‘Shōgun’ Star Hiroyuki Sanada Breaks Down That ‘Very Important’ Final Scene

Note: This story contains spoilers from “Shogun” Episode 10.

After 10 episodes spent teasing an epic clash between Lord Yoshii Toranaga (Hiroyuki Sanada) and the four ruling Regents who want him dead, the final episode of “Shōgun” didn’t end with a war. Instead, FX’s brutal limited series ended with quiet reflection.

After learning it was Kashigi Yabushige (Tadanobu Asano) who betrayed him, “Chapter Ten: A Dream of a Dream” ended with Toranaga ordering the scheming lord to commit seppuku. At sunset, moments before Yabushige ended his life, Toranaga laid out to his former confidante what he expects will happen in the coming weeks. Following the death of Mariko (Anna Sawai), Ochiba no Kata (Fumi Nikaido) had already abandoned her alliance to Ishido Kazunari (Takehiro Hira). Without Ochiba or the support of the heir, the tides would turn against Ishido ahead of the coming battle. There were still more moves to be made, but Toranaga knew he’d be positioned to become the shōgun of Japan without needlessly shedding more blood with another battle.

Sanada confirmed the army scene that unfolds in this moment isn’t a glimpse into the future, but instead Toranaga’s “imagination and calculation.” But there’s reason to believe this story played out exactly as the ruler intended, even if viewers never got to see the coming battle.

“That happened in the real history. All Japanese audiences know what happened in the past and what Toranaga has done. Toranaga’s model, [Tokugawa] Ieyasu, won the battle, created the peaceful era over 260 years. So that’s his strategy-revealing scene” Sanada told TheWrap.

Though his plan is never fully explained, Toranaga also revealed that Mariko’s mission and death were, in fact, the much-revered Crimson Sky strategy. “I sent a woman to do what no army could,” Toranaga wistfully said in the finale.

Sawai, whose absence is felt throughout the finale, admitted that the episode made her “tear up so much.” “I really felt the care, the love and the mourning that everyone was feeling for Mariko, and I felt so loved,” Sawai told TheWrap.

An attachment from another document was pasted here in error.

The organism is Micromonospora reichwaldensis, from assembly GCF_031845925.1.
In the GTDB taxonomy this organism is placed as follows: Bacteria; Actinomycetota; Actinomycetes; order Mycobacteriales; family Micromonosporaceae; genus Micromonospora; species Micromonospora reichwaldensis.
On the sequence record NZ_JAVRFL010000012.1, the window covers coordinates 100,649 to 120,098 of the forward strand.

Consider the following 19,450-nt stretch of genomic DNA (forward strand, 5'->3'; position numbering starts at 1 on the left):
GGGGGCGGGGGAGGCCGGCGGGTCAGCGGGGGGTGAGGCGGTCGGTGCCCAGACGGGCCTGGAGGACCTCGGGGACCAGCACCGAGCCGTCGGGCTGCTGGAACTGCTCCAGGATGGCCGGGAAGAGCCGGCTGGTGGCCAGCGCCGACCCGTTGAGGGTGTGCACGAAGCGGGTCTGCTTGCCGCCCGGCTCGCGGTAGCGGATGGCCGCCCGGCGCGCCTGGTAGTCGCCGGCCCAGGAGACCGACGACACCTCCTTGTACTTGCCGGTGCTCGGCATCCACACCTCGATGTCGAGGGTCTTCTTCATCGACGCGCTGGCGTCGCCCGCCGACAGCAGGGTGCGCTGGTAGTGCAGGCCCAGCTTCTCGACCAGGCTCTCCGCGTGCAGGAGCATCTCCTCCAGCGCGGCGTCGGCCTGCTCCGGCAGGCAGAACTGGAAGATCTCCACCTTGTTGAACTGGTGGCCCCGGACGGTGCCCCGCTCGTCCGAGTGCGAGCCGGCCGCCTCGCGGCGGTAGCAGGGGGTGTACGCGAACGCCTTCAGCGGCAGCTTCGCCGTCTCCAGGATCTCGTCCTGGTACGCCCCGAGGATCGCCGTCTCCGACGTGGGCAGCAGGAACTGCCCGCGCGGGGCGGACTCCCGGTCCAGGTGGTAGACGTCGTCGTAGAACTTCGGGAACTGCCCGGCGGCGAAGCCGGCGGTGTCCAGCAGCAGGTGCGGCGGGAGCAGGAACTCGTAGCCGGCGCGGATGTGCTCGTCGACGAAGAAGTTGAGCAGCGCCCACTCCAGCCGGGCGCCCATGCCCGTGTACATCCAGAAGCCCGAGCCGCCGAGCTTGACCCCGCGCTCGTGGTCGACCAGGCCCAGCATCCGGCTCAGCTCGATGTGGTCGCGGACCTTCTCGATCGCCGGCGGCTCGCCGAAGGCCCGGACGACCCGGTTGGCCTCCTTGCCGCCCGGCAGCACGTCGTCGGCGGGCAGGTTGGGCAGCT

It would make sense for “Shōgun” to end with Toranaga finally revealing his master plan and spelling out all the sacrifices he made to rise to power. Instead, it ended with a look between Toranaga and John Blackthorne (Cosmo Jarvis), before dwelling on the future of Japan.

This last look is one that Sanada loved to bring to life. “After [Blackthorne] committed seppuku, [Toranaga’s] mind changed, and then Toranaga felt, ‘OK, past. We can work together,’ ” Sanada said, explaining how the act cemented Blackthorne’s loyalty to the lord. “Looking at each other at the end, is more like understanding each other and believing each other. More like the friendship is stronger.”

The strength of this relationship is one that Sanada and Jarvis also felt on set. “I could feel his spirit, and he said he could feel what might be my spirit,” Sanada said. “So we created our chemistry through the 11 months shooting 10 episodes. Little by little, authentic way, we developed the relationship deeper and deeper.”

Yet the very last moment of “Shōgun,” much like James Clavell’s original novel, has both nothing and everything to do with Toranaga, Mariko and Blackthorne. As grand as this sweeping epic is, it captures something larger than any of these characters.

“The look back to the ocean means he’s watching the future of this country,” Sanada said. “That’s a very important scene, very important ending scene for the season.”

Over the course of 10 episodes, “Shōgun” fully covers the plot of Clavell’s 1975 novel of the same name. But as “Big Little Lies,” “13 Reasons Why” and “Nine Perfect Strangers” have proven, there’s a history of shows extending past their source material.

When asked if there are any plans to continue “Shōgun” in any fashion or if he will continue his partnership with FX, the series star and executive producer said that it was “not decided yet.”

“Maybe after the release of the 10 episodes we see the reaction,” Sanada said. “But we finished the novel already. So who knows?”

All episodes of “Shōgun” are available to stream on Hulu.

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